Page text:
In June 2009, Iraq held its first round of international bidding on its oil fields. Out of six oil and two natural gas fields, only one, Rumaila in Basra tendered a winning bid. The Iraqi Oil Ministry was widely criticized as a result, with many believing they set unrealistic terms for oil companies, and simply expected the country’s large potential to draw in investors. Since then Baghdad has tried to finalize the Rumaila deal and negotiate new ones.
First, in October 2009 the Iraqi cabinet approved the bid for the Rumaila field, made by British Petroleum (BP) and the Chinese National Petroleum Corporation (CNPC). Rumaila currently produces 1 million barrels a day, the largest amount of any field in Iraq. BP-CNPC has agreed to increase production to 2.85 million a day, while getting paid $2 for each extra barrel. This will be done through a joint venture with the state-run South Oil Company holding 25%, BP holding 38%, and CNPC with 37%.
The Oil Ministry has also okayed two new deals for the Nasiriyah field in Dhi Qar, and the Zubair field in Basra. A Japanese led consortium of Nippon Oil, Inpex, and JGC Corporation won the bid for Nasiriyah, beating out another group headed by Italy’s Eni. Nasiriyah has 4.4 billion barrels in reserves, but only produces 20,000 barrels a day. The Japanese companies have pledged to boost production to 100,000 barrels within 18 months, and to 150,000-200,000 in two years. Eni ended up getting the Zubair field contract. It currently produces 227,000 barrels a day, and Eni promised to increase that to 1.125 million barrels in six years. Eni originally bid on the field in the June round, but the Oil Ministry turned down their offer.
Iraq desperately needs foreign companies to develop its oil fields. Years of sanctions and wars, have deprived the industry of new equipment, maintenance, and know how. Its infrastructure is also breaking down, and lacks the necessary pipelines, and storage and port facilities to handle any large increase in production. The oil firms are expected to invest in these, as well as training for Iraqis. For its part, the Oil Ministry has also begun to change some of its terms after the first bidding round flopped. It’s been reported that the taxes on foreign corporations have been cut for example, as one positive step. Iraq is also allowing the businesses to own a larger share of the joint ventures, as in the Rumaila deal where Iraq will only have 25%.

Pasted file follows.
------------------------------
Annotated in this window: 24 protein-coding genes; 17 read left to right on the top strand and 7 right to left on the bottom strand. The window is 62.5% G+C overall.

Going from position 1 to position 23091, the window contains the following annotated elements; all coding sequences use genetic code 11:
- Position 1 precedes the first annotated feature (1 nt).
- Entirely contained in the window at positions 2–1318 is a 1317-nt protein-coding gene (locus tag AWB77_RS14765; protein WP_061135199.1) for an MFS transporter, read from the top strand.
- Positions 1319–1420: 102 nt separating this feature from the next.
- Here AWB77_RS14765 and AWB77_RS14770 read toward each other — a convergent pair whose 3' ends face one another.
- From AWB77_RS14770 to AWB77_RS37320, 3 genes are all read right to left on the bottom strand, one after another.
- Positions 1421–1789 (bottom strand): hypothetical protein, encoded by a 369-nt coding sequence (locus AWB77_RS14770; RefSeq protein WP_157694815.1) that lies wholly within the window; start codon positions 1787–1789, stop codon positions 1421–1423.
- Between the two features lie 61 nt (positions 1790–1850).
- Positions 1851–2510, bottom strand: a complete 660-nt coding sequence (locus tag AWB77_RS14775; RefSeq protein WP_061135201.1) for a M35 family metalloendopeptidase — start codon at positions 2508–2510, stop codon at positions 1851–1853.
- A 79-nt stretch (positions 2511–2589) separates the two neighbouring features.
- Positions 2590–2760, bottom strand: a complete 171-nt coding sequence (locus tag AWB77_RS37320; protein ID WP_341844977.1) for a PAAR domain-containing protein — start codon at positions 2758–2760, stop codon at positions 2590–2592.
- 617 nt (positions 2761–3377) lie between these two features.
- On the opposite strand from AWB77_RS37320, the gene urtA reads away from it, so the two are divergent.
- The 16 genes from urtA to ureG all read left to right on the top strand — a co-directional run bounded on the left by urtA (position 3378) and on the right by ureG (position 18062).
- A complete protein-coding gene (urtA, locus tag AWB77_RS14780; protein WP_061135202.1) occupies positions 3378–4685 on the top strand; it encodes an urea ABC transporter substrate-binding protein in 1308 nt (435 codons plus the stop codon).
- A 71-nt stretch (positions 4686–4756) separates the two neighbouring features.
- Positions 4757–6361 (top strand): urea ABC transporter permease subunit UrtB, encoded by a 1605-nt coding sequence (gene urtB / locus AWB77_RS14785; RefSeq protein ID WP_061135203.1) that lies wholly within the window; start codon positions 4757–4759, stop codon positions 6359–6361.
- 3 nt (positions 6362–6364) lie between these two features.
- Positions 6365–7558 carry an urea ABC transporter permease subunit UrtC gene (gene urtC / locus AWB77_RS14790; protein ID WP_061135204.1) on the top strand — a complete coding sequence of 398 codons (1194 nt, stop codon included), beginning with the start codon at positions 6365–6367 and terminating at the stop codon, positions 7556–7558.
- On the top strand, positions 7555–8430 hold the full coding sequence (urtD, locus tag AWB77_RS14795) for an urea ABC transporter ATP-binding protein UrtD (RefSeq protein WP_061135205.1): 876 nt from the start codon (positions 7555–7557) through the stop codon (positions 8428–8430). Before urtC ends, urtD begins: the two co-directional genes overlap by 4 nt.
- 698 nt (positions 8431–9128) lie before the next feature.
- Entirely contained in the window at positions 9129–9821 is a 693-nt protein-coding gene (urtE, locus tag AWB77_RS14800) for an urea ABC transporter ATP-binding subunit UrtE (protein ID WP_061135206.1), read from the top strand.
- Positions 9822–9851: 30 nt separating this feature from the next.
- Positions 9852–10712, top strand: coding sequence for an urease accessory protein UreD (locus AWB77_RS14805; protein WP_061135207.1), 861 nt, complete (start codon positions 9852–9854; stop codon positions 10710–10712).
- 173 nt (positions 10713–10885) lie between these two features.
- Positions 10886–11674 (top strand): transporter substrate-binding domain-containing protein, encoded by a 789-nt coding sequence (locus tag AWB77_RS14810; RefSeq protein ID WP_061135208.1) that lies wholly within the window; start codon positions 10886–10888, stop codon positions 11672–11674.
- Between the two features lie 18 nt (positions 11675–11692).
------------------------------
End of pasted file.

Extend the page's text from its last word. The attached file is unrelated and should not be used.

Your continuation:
Things are far from settled however, with Iraq’s oil. The Oil Minister remains under attack from parliament, members of his own ministry, and the Kurds. Oil exports continue to fluctuate up and down. There are major problems with the Ministry’s accounting and metering systems, as well as corruption. Iraq has also failed to pass a new petroleum law. Because there is so much excess crude and other reserves right now, companies may not be as eager to invest in Iraq as before. All of these factors mean that new oil deals are more important to Iraq than to the oil conglomerates, so the Oil Ministry has to carefully construct its policy to appease both a strong nationalist trend in Iraq that is weary of foreign exploitation, and appeals to those same companies. This is something that the Ministry has been largely incapable of performing so far.
Agence France Presse, “ENI-led group agrees deal for Iraq’s Zubair oilfield,” 10/13/09
Lando, Ben, “Nippon consortium wins Nassiriya,” Iraq Oil Report, 10/20/09
Reuters, “Eni to think twice on Iraq’s Nassiriya field – CEO,” 10/15/09
Salaheddin, Sinan, “Iraqi Cabinet approves BP-led consortium contract to develop Rumaila oil field, spokesman says,” Associated Press, 10/17/09
Webb, Simon, “UPDATE 1-Lower taxes lure big oil Iraq oilfield deals,” Reuters, 10/14/09
Williams, Timothy, “As Iraq Seeks Oil Investors, They See an Uncertain Bet,” New York Times, 10/14/09